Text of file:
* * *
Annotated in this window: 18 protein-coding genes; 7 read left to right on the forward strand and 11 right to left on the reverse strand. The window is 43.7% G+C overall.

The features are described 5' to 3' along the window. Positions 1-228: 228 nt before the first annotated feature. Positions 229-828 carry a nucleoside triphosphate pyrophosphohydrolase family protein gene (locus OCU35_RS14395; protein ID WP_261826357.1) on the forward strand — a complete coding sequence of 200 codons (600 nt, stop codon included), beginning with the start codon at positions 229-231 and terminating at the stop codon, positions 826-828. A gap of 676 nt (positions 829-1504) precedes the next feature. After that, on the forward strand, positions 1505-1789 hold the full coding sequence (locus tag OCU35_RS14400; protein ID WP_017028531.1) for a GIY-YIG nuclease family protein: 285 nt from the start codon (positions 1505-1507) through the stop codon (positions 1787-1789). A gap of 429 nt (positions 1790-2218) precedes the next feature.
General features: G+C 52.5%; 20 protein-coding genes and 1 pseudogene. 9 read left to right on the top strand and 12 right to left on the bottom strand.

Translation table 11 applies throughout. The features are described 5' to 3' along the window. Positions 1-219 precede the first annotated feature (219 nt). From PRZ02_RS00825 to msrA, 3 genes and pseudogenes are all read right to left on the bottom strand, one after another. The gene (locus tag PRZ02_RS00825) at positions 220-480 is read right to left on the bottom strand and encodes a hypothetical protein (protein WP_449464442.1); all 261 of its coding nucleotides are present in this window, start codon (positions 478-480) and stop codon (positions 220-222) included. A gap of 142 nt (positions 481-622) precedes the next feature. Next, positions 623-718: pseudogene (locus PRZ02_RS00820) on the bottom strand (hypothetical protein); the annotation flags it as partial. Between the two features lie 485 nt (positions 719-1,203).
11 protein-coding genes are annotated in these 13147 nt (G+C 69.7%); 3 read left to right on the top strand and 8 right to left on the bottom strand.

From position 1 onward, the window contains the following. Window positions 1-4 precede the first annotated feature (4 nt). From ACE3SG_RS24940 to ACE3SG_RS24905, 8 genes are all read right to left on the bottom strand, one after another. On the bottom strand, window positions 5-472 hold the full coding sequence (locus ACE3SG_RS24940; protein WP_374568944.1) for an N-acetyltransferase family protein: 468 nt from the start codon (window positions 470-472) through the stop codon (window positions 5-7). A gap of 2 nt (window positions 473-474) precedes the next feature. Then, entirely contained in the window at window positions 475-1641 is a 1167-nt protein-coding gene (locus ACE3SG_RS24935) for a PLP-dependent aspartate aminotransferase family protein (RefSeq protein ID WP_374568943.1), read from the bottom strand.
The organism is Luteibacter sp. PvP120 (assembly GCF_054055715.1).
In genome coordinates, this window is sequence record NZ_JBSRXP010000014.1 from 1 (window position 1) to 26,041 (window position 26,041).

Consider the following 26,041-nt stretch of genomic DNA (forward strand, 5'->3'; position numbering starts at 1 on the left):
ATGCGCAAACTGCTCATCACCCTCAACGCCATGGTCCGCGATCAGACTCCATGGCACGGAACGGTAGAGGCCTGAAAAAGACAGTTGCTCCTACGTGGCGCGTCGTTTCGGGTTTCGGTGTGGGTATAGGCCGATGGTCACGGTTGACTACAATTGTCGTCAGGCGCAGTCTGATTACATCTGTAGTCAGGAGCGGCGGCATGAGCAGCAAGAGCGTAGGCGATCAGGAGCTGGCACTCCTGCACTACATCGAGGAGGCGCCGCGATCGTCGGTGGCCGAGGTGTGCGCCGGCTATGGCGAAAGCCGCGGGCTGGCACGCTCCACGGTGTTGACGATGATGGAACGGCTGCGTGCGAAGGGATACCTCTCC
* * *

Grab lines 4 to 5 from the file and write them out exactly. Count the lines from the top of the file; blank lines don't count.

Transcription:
Translation table 11 applies throughout. The features are described 5' to 3' along the window. Positions 1-219 precede the first annotated feature (219 nt). From PRZ02_RS00825 to msrA, 3 genes and pseudogenes are all read right to left on the bottom strand, one after another. The gene (locus tag PRZ02_RS00825) at positions 220-480 is read right to left on the bottom strand and encodes a hypothetical protein (protein WP_449464442.1); all 261 of its coding nucleotides are present in this window, start codon (positions 478-480) and stop codon (positions 220-222) included. A gap of 142 nt (positions 481-622) precedes the next feature. Next, positions 623-718: pseudogene (locus PRZ02_RS00820) on the bottom strand (hypothetical protein); the annotation flags it as partial. Between the two features lie 485 nt (positions 719-1,203).
11 protein-coding genes are annotated in these 13147 nt (G+C 69.7%); 3 read left to right on the top strand and 8 right to left on the bottom strand.